For the people of Holy Cross, Batavia

Hang in there.

The news you got is less than happy, of course. (For those who don’t know, their pastor, Msgr. Aaron Brodeski, was arrested for indecent exposure.) It’s been a long time since I played there, at least a decade. But I knew a few people who went there, and I’ve chatted with one of the parochial vicars a couple times at confirmation (where he was master of ceremonies), and I’m a nearby Catholic, so I feel very bad and send my sympathies. A few related thoughts:

Don’t presume he’s guilty, but be prepared for it. We don’t know how the legal process will work out. It is possible that he’s innocent, but, of course, there’s the other possible result.

Surround everyone with prayer.  That includes Msgr. Brodeski, your parish, and the victims. If he’s guilty, Msgr. Brodeski likely will need plenty of treatment and counseling if he’s ever to resume ministry, which is probably not a given. The parish is in flux. The victims are potentially traumatized. That’s a lot of pain, and everyone needs support.

See to the other priests. They have lived with Msgr. Brodeski and probably consider him a friend. And they’re baby priests, who need encouragement and care anyway.

Remember that the faith isn’t dependent on us fallible men. Remember the crucifixion? The apostles were all screwups. We’ve had bad priests, bad bishops, and bad popes.  Our faith isn’t in men, but in God.

Remember that priests are human. And they have a terribly challenging job, one where Satan is cheerily after them. It’s high-stress work. with a zillion demands and everyone dumping their problems on them and expecting them to solve them. If the stress gets to them and they don’t have a proper release, it can manifest in destructive ways.

Hang in there, friends. You’re in my thoughts and prayers. May God bless you and help you work through this very difficult time.


4 responses to “For the people of Holy Cross, Batavia

  1. Dr. Thomas Salvi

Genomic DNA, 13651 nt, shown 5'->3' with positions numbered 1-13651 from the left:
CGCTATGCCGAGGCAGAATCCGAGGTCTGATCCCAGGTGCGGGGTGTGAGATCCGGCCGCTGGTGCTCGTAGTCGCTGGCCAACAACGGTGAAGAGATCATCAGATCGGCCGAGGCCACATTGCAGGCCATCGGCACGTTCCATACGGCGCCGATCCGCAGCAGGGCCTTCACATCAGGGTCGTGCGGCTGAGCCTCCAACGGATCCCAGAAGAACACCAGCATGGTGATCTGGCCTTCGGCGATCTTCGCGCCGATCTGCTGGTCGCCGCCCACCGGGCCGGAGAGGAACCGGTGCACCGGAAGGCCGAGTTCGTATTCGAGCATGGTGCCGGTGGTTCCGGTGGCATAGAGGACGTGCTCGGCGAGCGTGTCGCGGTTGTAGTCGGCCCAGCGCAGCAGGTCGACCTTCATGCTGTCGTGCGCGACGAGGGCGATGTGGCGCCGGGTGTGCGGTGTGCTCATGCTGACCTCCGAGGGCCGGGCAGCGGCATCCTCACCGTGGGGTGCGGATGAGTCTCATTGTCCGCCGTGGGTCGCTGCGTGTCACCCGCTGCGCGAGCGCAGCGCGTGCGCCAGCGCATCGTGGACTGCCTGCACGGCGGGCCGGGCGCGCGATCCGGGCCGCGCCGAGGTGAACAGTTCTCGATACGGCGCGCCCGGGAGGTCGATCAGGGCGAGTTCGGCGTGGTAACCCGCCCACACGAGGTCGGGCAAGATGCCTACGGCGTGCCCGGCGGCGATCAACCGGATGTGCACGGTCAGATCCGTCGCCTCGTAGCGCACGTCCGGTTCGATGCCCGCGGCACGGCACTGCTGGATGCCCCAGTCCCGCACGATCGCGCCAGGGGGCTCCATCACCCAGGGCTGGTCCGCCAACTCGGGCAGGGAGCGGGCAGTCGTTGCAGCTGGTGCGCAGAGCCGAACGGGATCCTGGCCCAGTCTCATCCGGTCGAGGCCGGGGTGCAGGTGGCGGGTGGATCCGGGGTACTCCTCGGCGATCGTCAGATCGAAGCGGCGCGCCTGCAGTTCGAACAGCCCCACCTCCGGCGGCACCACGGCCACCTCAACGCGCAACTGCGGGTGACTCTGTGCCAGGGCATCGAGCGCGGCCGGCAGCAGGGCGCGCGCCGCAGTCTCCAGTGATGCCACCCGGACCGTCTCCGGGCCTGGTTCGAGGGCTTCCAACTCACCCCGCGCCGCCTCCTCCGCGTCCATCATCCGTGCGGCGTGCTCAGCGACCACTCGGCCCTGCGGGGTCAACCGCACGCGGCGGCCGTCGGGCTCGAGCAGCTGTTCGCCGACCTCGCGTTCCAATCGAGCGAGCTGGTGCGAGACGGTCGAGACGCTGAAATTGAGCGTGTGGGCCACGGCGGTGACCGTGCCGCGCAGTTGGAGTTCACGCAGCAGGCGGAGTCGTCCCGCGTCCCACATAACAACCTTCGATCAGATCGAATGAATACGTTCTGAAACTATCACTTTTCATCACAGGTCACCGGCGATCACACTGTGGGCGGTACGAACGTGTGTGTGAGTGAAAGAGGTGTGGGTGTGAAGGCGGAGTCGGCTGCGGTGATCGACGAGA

Monsignor Aaron Brodeski is a great man and an exemplary priest. I’m know him personally and I have always experienced a kind, genuine, and wonderful man of God.
    IF he made a mistake, he should be quickly forgiven and re-instated as a priest. I would LOVE if he were to come back to our parish. We would be blessed to have him back.
    I fear that the leaders of the Church, who KNOW that every word I have stated is absolutely TRUE, will cave to the pressure of the media; a media who are determined to destroy the Catholic Church and abuse these situations by condemning people for their political gain.
    If the Church leaders cave, such a failure would by far more offensive to this Catholic than anything Monsignor Brodeski has been accused of.
    Keep the faith, be strong, and keep going, Monsignor !!!

    • Dear Dr. Salvi:

      Thanks for chiming in.

      May I gently suggest that all of us try very hard to avoid letting this fall into an us-vs.-them mentality. Yes, there are forces opposing the Church on, well, pretty much everything. But if Msgr. Brodeski is guilty of the crime in question, he still deserves discipline from the legal system and from the Church. And he would need care and counseling to help him understand why he did what he did. I believe he can, and should, return to ministry (presuming no other allegations), but we must understand that his priesthood is forever, and seriously, changed by what has happened. We cannot unring the bell. Things cannot go back to the way they were, no matter how much we may wish it.

      I’m more than willing to acknowledge that Msgr. Brodeski is a good man, even though I don’t know him and don’t believe I’ve met him. But good men can fail, sometimes spectacularly or in a most humiliating manner. Our response cannot be denial or deflection; it must be mercy and prayer.

  2. Dr. Thomas Salvi

    Years have past, and I still cannot understand your response. You sound “compassionate” in words, yet are condemning and judgmental. Criticize my analysis as you’d like, but I’m right.

    Much of the Church is trying to rationalize gay marriage and acceptance to communion. I’m trying to forgive and move on. Where do you stand on these two issues? Be PRECISE in your answer, please

    • Dr. Salvi:

      I’m sorry, but I literally have no idea what you’re talking about, nor how you have drawn it from what I wrote. Nor can I understand why, three years later, on a blog I don’t have time to update often, this bothers you to the point that you have chosen to reply.

      I am going to use my energies on serving Holy Mother Church. I will not use them on entertaining silliness. I wish you the best.

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